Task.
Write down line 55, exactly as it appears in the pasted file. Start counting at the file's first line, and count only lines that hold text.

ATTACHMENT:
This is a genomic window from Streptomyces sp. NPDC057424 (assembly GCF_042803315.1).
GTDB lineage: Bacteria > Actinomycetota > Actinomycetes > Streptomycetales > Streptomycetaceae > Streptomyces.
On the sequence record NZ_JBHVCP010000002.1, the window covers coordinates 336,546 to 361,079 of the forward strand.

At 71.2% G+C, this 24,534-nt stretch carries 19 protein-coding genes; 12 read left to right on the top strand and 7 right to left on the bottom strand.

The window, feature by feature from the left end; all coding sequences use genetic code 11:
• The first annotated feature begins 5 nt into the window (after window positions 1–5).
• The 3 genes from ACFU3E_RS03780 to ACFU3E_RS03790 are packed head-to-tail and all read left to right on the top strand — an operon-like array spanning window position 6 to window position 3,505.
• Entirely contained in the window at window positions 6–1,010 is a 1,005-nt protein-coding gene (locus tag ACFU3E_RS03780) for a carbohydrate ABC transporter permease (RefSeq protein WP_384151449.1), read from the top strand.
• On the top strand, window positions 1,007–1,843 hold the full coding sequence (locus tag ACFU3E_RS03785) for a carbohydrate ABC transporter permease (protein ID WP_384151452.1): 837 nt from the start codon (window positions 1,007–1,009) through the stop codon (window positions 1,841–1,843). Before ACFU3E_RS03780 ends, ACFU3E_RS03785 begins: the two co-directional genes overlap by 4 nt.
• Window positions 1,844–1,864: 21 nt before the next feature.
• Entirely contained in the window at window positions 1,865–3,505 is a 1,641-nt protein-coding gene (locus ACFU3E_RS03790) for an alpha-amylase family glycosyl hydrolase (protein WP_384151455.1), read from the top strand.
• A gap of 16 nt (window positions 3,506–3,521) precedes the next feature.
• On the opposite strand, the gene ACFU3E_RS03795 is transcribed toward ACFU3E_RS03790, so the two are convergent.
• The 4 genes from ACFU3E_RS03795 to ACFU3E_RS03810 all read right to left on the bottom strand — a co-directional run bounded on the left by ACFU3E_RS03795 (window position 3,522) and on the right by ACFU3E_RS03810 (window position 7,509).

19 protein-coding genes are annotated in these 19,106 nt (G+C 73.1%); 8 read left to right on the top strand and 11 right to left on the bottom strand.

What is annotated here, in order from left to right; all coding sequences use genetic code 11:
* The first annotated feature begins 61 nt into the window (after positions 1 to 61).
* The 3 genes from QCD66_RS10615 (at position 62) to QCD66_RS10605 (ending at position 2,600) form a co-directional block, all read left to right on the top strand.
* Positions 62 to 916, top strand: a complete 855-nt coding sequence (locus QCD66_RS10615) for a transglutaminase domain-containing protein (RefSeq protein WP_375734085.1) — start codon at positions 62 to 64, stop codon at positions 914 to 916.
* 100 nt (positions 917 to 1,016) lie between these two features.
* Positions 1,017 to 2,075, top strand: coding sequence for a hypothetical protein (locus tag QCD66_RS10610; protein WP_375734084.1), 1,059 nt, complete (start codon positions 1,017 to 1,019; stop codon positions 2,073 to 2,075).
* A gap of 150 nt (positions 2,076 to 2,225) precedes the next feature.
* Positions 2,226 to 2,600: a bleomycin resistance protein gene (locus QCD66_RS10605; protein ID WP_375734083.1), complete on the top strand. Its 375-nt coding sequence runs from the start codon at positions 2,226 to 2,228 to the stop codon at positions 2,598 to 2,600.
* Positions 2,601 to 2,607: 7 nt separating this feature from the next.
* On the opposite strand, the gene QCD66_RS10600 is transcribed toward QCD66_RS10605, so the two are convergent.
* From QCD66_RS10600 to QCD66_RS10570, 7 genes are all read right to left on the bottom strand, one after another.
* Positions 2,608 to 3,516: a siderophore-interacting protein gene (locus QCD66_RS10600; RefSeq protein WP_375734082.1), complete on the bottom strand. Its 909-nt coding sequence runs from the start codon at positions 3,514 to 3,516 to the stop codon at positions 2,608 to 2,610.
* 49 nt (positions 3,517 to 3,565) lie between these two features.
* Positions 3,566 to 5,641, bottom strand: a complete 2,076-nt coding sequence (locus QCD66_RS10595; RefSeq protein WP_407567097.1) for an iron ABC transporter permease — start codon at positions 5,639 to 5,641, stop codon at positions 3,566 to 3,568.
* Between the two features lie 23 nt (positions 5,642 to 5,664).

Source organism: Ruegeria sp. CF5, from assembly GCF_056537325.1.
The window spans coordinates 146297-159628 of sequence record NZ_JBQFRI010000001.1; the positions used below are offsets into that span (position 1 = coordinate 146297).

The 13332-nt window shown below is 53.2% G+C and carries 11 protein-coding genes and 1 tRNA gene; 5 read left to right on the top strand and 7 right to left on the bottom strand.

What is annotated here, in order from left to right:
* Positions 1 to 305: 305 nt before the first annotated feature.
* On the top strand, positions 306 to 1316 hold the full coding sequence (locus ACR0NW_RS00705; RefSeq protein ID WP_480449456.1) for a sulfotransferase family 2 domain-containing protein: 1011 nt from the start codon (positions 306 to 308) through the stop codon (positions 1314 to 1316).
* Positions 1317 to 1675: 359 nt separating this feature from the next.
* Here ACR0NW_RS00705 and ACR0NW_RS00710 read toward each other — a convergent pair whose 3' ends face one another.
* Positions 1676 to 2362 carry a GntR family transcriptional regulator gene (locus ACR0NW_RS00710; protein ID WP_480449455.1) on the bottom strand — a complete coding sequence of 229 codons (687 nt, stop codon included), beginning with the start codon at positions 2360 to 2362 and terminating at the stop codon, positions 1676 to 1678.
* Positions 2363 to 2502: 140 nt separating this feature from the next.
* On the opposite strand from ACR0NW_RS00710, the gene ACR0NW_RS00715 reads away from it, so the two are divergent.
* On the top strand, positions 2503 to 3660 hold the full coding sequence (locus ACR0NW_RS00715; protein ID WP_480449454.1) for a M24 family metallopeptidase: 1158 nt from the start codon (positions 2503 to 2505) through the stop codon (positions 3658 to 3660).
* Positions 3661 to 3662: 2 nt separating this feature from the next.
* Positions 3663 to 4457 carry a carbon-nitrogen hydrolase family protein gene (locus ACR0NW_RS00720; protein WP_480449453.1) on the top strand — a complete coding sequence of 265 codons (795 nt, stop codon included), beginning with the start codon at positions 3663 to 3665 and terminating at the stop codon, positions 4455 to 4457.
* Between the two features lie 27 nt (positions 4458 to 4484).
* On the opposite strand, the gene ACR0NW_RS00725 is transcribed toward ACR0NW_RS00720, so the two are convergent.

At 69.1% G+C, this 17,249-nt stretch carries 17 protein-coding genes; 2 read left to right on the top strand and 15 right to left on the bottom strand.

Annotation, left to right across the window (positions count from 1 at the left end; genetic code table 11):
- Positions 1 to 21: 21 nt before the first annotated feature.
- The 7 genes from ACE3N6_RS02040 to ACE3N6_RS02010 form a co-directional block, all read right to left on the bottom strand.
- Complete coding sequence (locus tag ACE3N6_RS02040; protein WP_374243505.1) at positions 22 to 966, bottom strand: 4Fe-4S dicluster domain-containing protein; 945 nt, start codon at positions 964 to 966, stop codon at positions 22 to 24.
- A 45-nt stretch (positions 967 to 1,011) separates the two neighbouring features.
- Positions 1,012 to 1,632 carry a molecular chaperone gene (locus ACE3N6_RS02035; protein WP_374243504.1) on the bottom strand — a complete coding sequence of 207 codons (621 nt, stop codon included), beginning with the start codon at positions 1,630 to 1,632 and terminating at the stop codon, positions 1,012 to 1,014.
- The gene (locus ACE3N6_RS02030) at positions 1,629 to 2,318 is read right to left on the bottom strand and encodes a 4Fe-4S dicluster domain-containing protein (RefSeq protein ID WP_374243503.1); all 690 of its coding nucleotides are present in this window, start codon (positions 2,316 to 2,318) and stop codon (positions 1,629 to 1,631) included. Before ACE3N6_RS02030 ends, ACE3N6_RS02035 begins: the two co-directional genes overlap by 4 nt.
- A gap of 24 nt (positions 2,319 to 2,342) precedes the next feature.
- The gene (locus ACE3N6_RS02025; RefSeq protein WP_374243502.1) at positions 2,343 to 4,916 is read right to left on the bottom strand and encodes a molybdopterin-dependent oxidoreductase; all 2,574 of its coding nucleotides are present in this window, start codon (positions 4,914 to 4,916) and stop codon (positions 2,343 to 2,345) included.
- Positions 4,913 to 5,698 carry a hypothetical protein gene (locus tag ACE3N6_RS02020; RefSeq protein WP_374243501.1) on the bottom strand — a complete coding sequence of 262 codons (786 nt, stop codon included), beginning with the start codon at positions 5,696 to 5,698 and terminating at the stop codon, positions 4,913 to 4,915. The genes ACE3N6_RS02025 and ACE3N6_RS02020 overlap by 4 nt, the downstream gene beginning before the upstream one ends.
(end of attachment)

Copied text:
- A gap of 24 nt (positions 2,319 to 2,342) precedes the next feature.